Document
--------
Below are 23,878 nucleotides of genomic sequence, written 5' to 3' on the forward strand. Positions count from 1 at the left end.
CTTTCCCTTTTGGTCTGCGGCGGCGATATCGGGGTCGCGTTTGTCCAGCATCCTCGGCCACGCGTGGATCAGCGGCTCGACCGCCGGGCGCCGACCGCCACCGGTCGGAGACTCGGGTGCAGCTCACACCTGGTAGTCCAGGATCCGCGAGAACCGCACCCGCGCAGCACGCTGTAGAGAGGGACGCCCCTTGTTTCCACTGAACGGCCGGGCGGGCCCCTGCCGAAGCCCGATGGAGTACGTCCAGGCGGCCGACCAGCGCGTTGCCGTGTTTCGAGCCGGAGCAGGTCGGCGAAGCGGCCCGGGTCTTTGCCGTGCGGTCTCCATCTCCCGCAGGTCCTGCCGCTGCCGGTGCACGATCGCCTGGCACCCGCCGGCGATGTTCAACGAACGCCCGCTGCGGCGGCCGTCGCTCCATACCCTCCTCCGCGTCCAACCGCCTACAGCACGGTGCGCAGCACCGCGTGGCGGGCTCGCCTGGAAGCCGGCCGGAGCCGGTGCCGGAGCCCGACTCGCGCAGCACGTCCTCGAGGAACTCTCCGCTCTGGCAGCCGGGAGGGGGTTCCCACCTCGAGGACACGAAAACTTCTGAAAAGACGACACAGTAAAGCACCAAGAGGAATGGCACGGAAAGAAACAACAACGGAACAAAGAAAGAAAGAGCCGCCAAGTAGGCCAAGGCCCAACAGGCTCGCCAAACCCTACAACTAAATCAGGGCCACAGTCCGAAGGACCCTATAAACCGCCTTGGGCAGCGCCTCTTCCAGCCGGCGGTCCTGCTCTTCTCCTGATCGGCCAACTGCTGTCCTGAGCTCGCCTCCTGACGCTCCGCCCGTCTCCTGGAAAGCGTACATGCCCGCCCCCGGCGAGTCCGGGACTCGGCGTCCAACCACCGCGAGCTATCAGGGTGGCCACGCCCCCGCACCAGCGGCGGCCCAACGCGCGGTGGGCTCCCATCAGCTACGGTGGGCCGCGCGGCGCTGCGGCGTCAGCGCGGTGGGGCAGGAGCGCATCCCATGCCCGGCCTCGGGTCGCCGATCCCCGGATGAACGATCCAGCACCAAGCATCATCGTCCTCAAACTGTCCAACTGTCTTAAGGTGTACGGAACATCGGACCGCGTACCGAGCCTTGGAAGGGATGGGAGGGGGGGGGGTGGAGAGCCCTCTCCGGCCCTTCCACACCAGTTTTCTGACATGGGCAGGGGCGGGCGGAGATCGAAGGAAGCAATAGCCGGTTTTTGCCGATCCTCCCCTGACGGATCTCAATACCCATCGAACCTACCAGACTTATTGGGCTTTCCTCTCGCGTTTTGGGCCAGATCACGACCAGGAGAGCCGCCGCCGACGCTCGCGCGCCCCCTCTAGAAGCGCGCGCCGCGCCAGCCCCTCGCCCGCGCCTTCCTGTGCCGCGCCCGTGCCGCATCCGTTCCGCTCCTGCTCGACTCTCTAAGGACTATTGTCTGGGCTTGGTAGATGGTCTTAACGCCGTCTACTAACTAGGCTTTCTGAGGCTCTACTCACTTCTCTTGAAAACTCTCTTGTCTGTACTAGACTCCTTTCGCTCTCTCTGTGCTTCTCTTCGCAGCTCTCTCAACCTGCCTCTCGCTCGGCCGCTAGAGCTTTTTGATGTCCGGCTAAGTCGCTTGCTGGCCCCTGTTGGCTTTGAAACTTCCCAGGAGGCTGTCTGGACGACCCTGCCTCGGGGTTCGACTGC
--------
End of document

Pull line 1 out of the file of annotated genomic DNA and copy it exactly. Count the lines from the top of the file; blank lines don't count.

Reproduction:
Below are 23,878 nucleotides of genomic sequence, written 5' to 3' on the forward strand. Positions count from 1 at the left end.